Friday's historic U.S. Supreme Court decision overturning Roe v. Wade comes with consequences for Kansas. Here, abortion is still legal. But that could change if voters approve a ballot measure to remove the right to an abortion from the state constitution. Nomin Ujiyediin in Kansas City spoke to Kansas News Service statehouse reporter Dylan Lysen about what could happen next.
TOPEKA, Kansas — A state already gearing up for voters to decide whether to strike abortion rights from the Kansas Constitution reacted with both glee and dismay at the U.S. Supreme Court overturning the 49-year-old Roe v. Wade precedent on Friday.
The high court left states relatively unfettered to limit, and even ban, abortion. That holds a particular impact in Kansas — which once again finds itself a national battleground on the forever-contentious issue.
Already, Kansas stands as an abortion refuge in a region where women have been traveling from Missouri, Oklahoma, Texas and even farther in search of services at women’s health clinics in Overland Park and Wichita.
“We have seen this play out in our own clinics in Oklahoma and Kansas,” Trust Women said in a statement, “all while Roe remained the law of the land.”
Trust Women’s Wichita clinic has been the target of national protests for decades. Its former director, George Tiller, was killed in 2009 by an anti-abortion zealot. The clinic’s name is drawn from a quote from Tiller.
Meantime, voters are set to decide in the Aug. 2 primary whether to amend the Kansas Constitution to trump a state supreme court ruling from 2019 that found a right to abortion in the state. Even voters who don’t belong to a political party can cast ballots.
“The power and responsibility to decide the important and difficult questions involving regulation of abortion have been returned to the people,” Kansas Attorney General Derek Schmidt, a Republican running for governor, said in a statement. “The people of Kansas will speak directly to this subject in less than six weeks.”
Reaction among those opposing the amendment to the state constitution rang equally strong.
“This is a shameful decision,” said a statement from Kansans for Constitutional Freedom. “(It) eliminates the rights of American women. It puts their lives at risk and sends a strong message that they are not worthy of equal rights.”
For much of the reliably conservative Republican state, the decision was greeted as a reprieve for the unborn. For Democrats and some more moderate Republicans, the high court’s ruling felt like an assault on women and their autonomy over their bodies.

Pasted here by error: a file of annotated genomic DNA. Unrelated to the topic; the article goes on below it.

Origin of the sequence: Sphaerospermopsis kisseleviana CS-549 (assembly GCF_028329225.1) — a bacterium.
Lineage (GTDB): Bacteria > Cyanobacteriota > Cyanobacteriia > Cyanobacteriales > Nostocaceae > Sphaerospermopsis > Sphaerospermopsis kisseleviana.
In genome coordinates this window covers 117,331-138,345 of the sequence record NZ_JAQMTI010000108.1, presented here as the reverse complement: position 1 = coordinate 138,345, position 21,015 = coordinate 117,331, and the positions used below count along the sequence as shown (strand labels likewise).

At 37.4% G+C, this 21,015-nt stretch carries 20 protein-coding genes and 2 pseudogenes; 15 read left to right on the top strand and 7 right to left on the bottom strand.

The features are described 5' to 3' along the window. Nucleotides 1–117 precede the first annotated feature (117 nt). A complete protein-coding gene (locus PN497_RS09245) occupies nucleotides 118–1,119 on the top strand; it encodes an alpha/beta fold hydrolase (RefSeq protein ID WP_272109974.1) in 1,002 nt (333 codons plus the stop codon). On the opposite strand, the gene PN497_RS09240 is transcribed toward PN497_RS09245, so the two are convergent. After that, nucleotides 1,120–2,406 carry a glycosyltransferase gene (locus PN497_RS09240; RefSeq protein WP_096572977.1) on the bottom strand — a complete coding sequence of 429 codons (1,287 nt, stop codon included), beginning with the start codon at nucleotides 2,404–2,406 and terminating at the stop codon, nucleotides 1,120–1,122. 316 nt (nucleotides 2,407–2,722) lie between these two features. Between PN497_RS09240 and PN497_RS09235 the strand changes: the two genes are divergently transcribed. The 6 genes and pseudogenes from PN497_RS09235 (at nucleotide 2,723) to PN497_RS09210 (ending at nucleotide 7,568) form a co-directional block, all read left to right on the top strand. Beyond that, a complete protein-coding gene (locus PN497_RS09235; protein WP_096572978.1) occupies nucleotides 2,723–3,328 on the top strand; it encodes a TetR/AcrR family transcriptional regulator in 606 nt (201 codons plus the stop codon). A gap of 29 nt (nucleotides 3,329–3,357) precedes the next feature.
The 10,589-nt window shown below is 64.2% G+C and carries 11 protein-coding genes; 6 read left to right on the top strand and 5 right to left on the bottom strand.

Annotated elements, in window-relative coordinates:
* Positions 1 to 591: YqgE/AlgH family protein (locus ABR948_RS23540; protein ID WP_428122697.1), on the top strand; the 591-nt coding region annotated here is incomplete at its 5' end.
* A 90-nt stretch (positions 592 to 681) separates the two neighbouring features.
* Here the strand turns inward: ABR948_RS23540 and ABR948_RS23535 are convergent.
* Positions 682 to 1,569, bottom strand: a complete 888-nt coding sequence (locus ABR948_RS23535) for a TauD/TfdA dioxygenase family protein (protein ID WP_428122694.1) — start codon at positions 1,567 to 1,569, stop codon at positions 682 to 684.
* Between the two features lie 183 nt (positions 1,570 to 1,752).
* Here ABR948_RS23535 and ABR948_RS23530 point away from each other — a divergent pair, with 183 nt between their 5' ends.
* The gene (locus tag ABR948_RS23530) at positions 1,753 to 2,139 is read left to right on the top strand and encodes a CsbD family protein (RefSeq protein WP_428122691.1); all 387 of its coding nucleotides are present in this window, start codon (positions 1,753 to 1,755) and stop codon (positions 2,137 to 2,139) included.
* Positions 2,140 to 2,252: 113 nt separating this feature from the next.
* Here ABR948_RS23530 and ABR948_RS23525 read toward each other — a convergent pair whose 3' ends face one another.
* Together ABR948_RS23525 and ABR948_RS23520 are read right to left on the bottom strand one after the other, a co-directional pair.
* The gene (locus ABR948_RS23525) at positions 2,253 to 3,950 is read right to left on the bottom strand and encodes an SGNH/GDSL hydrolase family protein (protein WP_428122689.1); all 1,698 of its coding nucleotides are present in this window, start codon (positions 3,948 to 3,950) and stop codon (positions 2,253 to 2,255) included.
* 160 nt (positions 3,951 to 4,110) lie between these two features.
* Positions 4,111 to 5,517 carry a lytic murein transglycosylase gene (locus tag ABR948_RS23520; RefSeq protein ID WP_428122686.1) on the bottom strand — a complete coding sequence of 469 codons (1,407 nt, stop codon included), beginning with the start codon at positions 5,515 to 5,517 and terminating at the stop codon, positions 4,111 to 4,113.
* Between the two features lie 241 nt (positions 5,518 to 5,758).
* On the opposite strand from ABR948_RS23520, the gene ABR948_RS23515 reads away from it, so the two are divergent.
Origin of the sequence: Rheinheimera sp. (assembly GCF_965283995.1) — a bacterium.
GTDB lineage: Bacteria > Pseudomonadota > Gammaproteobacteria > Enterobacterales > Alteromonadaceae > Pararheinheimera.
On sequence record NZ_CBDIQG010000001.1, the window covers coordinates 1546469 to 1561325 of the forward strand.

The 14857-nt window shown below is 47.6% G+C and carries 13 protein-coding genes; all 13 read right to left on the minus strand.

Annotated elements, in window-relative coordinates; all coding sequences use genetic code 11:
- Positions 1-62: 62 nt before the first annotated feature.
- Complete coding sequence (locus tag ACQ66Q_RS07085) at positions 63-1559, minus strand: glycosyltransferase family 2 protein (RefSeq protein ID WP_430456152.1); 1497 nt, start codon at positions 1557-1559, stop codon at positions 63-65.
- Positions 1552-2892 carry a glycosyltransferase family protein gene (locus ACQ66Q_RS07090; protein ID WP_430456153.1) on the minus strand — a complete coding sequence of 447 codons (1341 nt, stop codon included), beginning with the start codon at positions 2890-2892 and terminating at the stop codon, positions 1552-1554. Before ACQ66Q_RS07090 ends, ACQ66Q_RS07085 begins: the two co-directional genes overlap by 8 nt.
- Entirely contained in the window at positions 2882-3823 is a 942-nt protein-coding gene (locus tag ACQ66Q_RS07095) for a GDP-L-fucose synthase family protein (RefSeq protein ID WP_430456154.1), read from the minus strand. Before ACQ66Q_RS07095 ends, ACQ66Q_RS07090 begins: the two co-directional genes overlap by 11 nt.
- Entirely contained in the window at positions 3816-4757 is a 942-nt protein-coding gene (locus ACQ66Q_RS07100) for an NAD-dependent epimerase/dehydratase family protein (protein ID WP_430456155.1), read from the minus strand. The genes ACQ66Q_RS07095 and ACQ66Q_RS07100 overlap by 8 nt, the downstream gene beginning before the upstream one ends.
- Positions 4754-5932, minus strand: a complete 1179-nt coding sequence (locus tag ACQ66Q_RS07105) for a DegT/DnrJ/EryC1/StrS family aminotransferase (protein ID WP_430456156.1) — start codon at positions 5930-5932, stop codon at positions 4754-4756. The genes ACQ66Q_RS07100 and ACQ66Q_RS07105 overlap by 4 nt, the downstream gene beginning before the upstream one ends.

The decision falls barely a month before the state’s primary, as at least $5 million has poured into the state for campaigns to pass or defeat the amendment, according to the Sunflower State Journal.
If the amendment is approved, the Republican conservatives who control the Legislature would have wide latitude to make abortions increasingly difficult to get in Kansas.
“If Value Them Both (as the proposed amendment is called) passes and the Legislature is able to pass abortion regulations, I think clinics like Trust Women and Planned Parenthood in Wichita will just be out of the business of abortion services,” said Neal Allen, who chairs the political science department at Wichita State University.
“We are a few months away,” he said, “from a situation where things are like they were prior to Roe v. Wade, and women will be traveling hundreds, if not thousands of miles for services, or getting services through illegal means.”
Until then, he said, Kansas can expect women from out of state to come to Kansas for abortions in rising numbers. Both Missouri and Oklahoma, for instance, have “trigger laws” on the books effectively banning the procedure once the Supreme Court said such laws were legal again.
Abortion rights opponents cheered much in the decision — its ditching of the rights established in the 1973 Roe decision, its elevation of states’ abilities to make their own rules and the way those two factors could spell an end to abortion in Kansas.